Two middle-aged career women left leadership positions and city life 21 years ago, establishing this diverse organic lifestyle block called earthtalk@awhitu.
Their Awhitu property with farmhouse, on the peninsula stretching northwards from Waiuku, has multiple income streams including orchards, accommodation and timber plots. It bathes in Manukau Harbour views, stretches down to a little beach and is partly bounded by a stream.
"An organic oasis on a giant sand dune" is one of the ways it's explained by passionate owners, Charmaine Pountney and Tanya Cumberland.
The satisfaction this lifestyle has given them is unmistakable.
Charmaine describes herself as a lifelong learner and teacher. Her past roles included principal of Auckland Girls' Grammar School, principal of Hamilton Teachers' College and founding dean of the University of Waikato's School of Education. Partner Tanya's a geographer by training with a love of the land, who went into social work for 20 years before embarking on this organic adventure with Charmaine.
Tanya explains, "We were both urban dwellers, both working on change in big organisations. I got restructured out of my job and decided what I wanted to do with the next part of my life was work with the land."
They wanted a smallholding that hadn't been soaked in chemicals, within driving range of their Auckland networks. An affinity with one of the leaders of the Ngati Te Ata people, Nganeko Minhinnick, helped them home in on this area. They bought here in 1992 from an elderly farming couple who grazed steers and never sprayed.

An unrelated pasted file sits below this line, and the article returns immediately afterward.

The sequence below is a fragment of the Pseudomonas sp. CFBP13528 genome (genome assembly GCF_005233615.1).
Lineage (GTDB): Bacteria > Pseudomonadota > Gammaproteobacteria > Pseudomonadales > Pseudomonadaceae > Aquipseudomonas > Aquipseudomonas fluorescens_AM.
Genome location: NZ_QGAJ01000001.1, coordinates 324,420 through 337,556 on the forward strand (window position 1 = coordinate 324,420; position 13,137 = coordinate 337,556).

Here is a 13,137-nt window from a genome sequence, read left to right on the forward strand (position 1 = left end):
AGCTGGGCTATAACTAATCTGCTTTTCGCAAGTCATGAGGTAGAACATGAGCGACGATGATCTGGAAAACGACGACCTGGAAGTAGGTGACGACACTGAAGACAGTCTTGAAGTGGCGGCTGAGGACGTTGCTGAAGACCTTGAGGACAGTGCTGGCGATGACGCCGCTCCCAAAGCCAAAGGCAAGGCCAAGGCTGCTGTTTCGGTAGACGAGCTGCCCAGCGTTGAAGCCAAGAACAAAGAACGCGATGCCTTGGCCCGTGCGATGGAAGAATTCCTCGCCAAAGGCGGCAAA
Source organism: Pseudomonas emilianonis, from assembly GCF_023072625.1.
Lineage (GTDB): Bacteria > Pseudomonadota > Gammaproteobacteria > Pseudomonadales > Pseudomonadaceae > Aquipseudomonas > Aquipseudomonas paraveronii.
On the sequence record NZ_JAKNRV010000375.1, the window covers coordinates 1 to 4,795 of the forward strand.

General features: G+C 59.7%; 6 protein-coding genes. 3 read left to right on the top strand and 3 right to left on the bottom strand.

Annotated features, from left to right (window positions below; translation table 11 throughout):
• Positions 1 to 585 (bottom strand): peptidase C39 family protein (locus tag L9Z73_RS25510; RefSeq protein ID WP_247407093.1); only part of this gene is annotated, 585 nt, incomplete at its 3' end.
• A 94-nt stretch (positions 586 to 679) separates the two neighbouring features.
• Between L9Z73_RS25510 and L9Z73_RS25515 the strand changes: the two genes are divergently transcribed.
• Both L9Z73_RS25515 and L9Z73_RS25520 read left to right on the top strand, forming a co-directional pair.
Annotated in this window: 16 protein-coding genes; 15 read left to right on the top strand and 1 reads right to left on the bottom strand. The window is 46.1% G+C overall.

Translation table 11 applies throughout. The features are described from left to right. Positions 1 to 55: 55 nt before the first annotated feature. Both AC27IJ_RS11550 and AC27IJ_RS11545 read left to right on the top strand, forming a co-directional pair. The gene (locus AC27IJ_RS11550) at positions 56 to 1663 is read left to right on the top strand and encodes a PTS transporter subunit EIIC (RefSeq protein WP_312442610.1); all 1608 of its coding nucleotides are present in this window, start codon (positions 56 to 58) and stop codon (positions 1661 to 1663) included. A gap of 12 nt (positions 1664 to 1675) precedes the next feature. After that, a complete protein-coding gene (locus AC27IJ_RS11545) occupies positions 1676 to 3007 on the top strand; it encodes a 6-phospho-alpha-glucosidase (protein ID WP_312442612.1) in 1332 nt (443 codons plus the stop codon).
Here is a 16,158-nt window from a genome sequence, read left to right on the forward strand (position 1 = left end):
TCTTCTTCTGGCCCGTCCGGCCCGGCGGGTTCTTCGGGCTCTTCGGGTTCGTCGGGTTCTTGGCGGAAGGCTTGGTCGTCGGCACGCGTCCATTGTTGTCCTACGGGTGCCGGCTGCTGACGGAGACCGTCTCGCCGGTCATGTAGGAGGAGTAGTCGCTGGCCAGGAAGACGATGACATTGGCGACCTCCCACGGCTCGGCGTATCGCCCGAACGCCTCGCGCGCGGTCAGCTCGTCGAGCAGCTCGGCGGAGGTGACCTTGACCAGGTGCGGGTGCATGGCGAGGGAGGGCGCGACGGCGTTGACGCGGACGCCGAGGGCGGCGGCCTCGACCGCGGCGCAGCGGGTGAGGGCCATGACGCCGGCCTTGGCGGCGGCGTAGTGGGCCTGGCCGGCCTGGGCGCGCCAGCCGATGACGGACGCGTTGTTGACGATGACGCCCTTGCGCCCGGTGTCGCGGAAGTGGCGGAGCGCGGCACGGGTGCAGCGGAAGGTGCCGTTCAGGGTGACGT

"It had huge potential," recalls Charmaine.
Originally a bare block with some old pines, it has been completely transformed using a permaculture design plan by Kay Baxter of Koanga Gardens. With the help of WWOOFers (Willing Workers On Organic Farms), their diverse coastal topography now produces about 1600kg of organic fruit yearly, including subtropicals.
They have poultry, make preserves and produce organic vegetables, nuts, herbs and heritage weaving flax (grown in conjunction with local Maori).
They've regenerated with natives, planting covenanted native forest - earning carbon credits - plus native and exotic timber plantations. Further income comes from selling organic preserves, leasing paddocks to neighbours for grazing and offering tours, workshops and farmstay accommodation.
They extended the sun-soaked 1970s weatherboard home and added a deck. The large open-plan living-dining-kitchen area they created easily welcomes sizeable groups under its beamed ceiling. Four good-sized bedrooms (one currently an office) accompany two bathrooms, a toilet, laundry and a store area bountiful with organic produce.
There are three one bedroom-one-bathroom studios nearby. Pohutukawa Pl boasts dreamy sea views and a pohutukawa-painted floor. Timber from their land upgraded Banana Bungalow, which was once a homebrew drinking den. Kettlewell Cottage was built for Tanya's late father, Professor Kenneth Cumberland CBE, the well-known geographer and writer-presenter of TV documentary series Landmarks, who lived here for six years.
It's a fascinating place to wander gardens and walkways dotted with restful seats. The pair established a small lake with wetland area.
Lush plantings include banana plantations, subtropical pawpaw, sugar cane, cherimoya and macadamia.
Tanya loves "working flat-stick all morning then going down to high tide and diving into the water".
Charmaine and Tanya envisage many exciting new projects for earthtalk@awhitu. Charmaine says, "But we simply haven't got the puff left to do them ourselves." Tanya adds, "We know it's important for us to design the next stage of our lives, closer to the city."
Many people comment on the nurturing, restorative properties of this place, which you can experience yourself tomorrow or in a fortnight at their open homes, which include guided tours.